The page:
The Federal Government Shutdown: Its Impact on Employment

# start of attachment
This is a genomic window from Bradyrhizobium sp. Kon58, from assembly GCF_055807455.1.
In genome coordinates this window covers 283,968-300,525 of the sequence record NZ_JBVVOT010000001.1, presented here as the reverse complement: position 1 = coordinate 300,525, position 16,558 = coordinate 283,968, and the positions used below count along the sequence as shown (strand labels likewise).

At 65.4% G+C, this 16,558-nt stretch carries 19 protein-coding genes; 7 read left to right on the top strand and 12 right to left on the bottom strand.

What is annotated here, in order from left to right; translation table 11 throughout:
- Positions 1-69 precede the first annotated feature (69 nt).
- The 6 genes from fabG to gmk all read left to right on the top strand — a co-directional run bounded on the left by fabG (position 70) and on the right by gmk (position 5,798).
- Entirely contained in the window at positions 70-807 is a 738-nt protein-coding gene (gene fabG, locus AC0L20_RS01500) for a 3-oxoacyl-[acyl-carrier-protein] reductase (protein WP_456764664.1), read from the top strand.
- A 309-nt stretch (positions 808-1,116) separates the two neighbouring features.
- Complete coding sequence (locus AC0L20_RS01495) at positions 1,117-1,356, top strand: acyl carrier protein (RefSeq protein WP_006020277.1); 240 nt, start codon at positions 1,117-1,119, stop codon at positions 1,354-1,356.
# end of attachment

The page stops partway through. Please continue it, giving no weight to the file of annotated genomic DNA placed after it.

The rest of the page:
As the second full week of the federal government shutdown comes to an end, the impact is being felt. Government workers, for example, are not the only workers being affected. Many more people, many in the private sector, are now finding themselves unemployed. Private sector government contractors including the consulting giant Booz-Allen and the engineering and aerospace giant Lockheed-Martin are laying off staff. The North Carolina Department of Health and Human Services furloughed 337 workers whose salaries are paid from federal grants. The National Institutes of Health reports that new research grants to scientists nationwide will not be made during the shutdown, which is likely to be another cause for temporary or permanent layoffs. USA Today is reporting that construction companies that build courthouses, dredge rivers and renovate U.S. Park facilities are preparing to lay off thousands of construction workers. Moody’s is predicting that these layoffs, coupled with an overall downturn in spending, will shave fourth quarter growth by two-tenths of a percent, a large amount during this very sluggish economic recovery. And the irony here is that we may not know the extent of the impact on employment for some time because the shutdown has stopped the Bureau of Labor Statistics from collecting unemployment and other economic data needed to determine the impact of the shutdown on the economy. Cities across America are feeling the impact of this shutdown as federal, state, local and private sector employees are laid off from their jobs, or required to work without pay. If we are to continue to expand our economy, strengthen the middle class, help people make ends meet, and ensure that we do not experience another recession, we must end this manufactured crisis, which puts the safety, health, nutrition, and education of residents across the country at risk. Please contact your Representative today by phone, email or Twitter, and let them know that you support the passage of a clean continuing resolution for fiscal year 2014 so that people impacted by this shutdown can get back to work. About the author: Neil Bomberg is NLC’s Program Director for Human Development. Through Federal Advocacy, he lobbies on behalf of cities around education, workforce development, health care, welfare, and pensions. Follow Neil on Twitter at @neilbomberg.